Antonio Basoli, "Alfabeto Pittorico" (all images via Sploid)

The “S” of Antonio Basoli’s “Alfabeto Pittorico,” built as a crypt (1839 engraving) (all images via Sploid)

In the 19th century, an Italian artist created an architectural alphabet in which letters are depicted as monumental structures. The 1839 “Alfabeto Pittorico” (pictorial alphabet) by Antonio Basoli reimagines classical architecture as a towering typeface, from “S” as a cemetery to “N” as part of a colosseum.

The Bologna-based Basoli often worked in the theater designing sets, but it’s not clear what purpose he envisioned for the letters other than a whimsical mash-up of architecture and language. [EDIT: As a commenter pointed out, the letters all seem to indicate the structure they’re a part of, such as “H” for “Harem,” “B” for “Babel,” and “C” for crypt.] (No “W” or “J” included, as it’s an Italian alphabet.) But he’s not the only artist to have built an architectural typeface, or the first. In 1773, Johan Steingruber created an alphabet of actual building plans for palaces, and in the 1840s Jean Baptiste de Pian designed a series of lithographs with letters as domestic and more fantastical spaces.

Sadly, none were ever been built. But inspired by The Paris Review‘s spelling of its initials, “TPR,” from Basoli’s alphabet, here’s our blogazine moniker built with an “H” fortress, an “L” topped by burning flames, a sailing “G” sporting a giant rabbit, and more of the whimsical letters:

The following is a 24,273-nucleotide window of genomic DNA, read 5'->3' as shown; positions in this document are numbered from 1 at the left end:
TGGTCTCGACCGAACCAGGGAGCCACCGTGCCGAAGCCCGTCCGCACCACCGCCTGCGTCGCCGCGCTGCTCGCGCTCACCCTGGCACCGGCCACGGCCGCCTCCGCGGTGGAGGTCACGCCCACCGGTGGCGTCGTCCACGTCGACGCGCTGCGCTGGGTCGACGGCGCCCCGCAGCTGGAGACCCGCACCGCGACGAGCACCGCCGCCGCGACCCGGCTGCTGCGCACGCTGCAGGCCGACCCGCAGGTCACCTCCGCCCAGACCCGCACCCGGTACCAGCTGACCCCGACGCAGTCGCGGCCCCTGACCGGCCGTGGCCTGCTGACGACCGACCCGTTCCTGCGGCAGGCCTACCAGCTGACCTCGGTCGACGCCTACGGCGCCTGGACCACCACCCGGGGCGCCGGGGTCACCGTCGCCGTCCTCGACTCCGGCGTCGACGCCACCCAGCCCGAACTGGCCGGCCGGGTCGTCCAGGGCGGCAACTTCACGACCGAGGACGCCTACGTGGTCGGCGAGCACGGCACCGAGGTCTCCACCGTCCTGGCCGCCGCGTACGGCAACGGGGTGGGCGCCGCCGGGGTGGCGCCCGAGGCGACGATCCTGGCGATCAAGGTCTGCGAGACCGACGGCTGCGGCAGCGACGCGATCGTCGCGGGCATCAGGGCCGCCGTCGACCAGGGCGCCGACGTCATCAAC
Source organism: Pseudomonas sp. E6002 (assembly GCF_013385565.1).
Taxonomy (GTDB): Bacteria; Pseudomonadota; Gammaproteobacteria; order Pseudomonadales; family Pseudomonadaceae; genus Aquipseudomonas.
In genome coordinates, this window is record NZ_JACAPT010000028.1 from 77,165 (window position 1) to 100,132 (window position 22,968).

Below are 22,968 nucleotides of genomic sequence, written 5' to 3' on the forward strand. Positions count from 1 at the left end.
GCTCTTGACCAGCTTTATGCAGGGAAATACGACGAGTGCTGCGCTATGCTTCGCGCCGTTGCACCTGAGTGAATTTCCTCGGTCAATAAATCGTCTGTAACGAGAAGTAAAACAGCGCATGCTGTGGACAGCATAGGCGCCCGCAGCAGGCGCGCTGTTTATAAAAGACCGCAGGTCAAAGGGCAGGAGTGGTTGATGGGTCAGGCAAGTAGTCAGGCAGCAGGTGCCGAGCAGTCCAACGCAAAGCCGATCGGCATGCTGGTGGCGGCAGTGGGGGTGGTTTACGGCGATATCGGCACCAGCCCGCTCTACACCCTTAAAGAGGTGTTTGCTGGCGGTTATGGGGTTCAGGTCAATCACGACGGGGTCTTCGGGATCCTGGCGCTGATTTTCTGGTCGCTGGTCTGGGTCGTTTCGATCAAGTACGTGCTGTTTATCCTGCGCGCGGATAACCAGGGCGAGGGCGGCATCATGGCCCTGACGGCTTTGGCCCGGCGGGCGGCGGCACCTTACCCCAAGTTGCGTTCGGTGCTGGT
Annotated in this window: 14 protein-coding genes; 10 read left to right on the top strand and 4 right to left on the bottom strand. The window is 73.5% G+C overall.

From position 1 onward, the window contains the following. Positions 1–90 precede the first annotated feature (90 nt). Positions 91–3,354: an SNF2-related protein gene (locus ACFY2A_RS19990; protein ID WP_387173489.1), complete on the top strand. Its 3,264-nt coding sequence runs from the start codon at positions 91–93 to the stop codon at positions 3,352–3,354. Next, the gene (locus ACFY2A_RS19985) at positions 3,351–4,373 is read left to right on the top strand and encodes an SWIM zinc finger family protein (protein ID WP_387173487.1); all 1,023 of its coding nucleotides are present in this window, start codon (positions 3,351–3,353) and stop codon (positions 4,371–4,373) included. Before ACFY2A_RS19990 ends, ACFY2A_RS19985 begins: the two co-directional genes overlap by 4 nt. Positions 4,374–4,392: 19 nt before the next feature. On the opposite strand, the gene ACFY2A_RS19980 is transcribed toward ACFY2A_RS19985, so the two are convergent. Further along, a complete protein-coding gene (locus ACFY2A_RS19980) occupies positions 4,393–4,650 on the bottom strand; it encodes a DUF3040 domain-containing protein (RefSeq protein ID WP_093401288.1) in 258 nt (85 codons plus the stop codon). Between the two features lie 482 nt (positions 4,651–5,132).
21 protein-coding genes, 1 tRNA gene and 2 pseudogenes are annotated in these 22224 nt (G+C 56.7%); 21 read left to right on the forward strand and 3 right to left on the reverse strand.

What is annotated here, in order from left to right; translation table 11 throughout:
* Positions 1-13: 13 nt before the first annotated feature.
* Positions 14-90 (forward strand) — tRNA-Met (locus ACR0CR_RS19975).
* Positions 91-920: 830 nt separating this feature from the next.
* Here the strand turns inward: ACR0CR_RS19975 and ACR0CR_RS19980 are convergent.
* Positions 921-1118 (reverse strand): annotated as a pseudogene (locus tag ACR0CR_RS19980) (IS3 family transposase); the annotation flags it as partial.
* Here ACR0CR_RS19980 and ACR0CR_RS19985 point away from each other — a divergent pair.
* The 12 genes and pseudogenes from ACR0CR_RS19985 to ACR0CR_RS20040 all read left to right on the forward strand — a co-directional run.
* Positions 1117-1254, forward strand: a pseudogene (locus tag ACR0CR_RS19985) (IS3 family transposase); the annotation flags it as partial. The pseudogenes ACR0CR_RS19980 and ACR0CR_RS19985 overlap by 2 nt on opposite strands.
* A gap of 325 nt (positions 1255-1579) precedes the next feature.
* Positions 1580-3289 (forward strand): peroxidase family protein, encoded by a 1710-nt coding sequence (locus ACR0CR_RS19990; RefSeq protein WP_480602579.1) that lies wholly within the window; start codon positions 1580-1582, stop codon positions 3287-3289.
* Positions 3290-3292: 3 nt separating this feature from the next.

Find Antonio Basoli’s complete “Alfabeto Pittorico” at Sploid.

The Latest

Required Reading

This week, the Webb space telescope wows, übernovels, crappy pigeon nests, the problem with “experts,” and much more.

Allison Meier

Allison C. Meier is a former staff writer for Hyperallergic. Originally from Oklahoma, she has been covering visual culture and overlooked history for print...

4 replies on “Writing with a 19th-Century Architectural Alphabet”

  1. It looks like one of those alphabets for children in which the letter represents part of the picture so ‘S’ is for ‘sepulture’, ‘c’ is for ‘crypt’ ‘i’ is for ‘ippodrome’ (hippodrome’), ‘g’ is for ‘galley’, etc. I can’t figure some of them out, but then I don’t speak Italian.

    1. Yes, I think you may be right! Perhaps the “R” is for ruin, and now that I look at it the “B” may be for Babel.

      1. F for fountain, H for Harem (my husband got that one), M for Mecca, N for ‘naufragium’ (that’s a stretch but in the colosseum they are having a naval battle which the Romans sometimes did by flooding the arena

Comments are closed.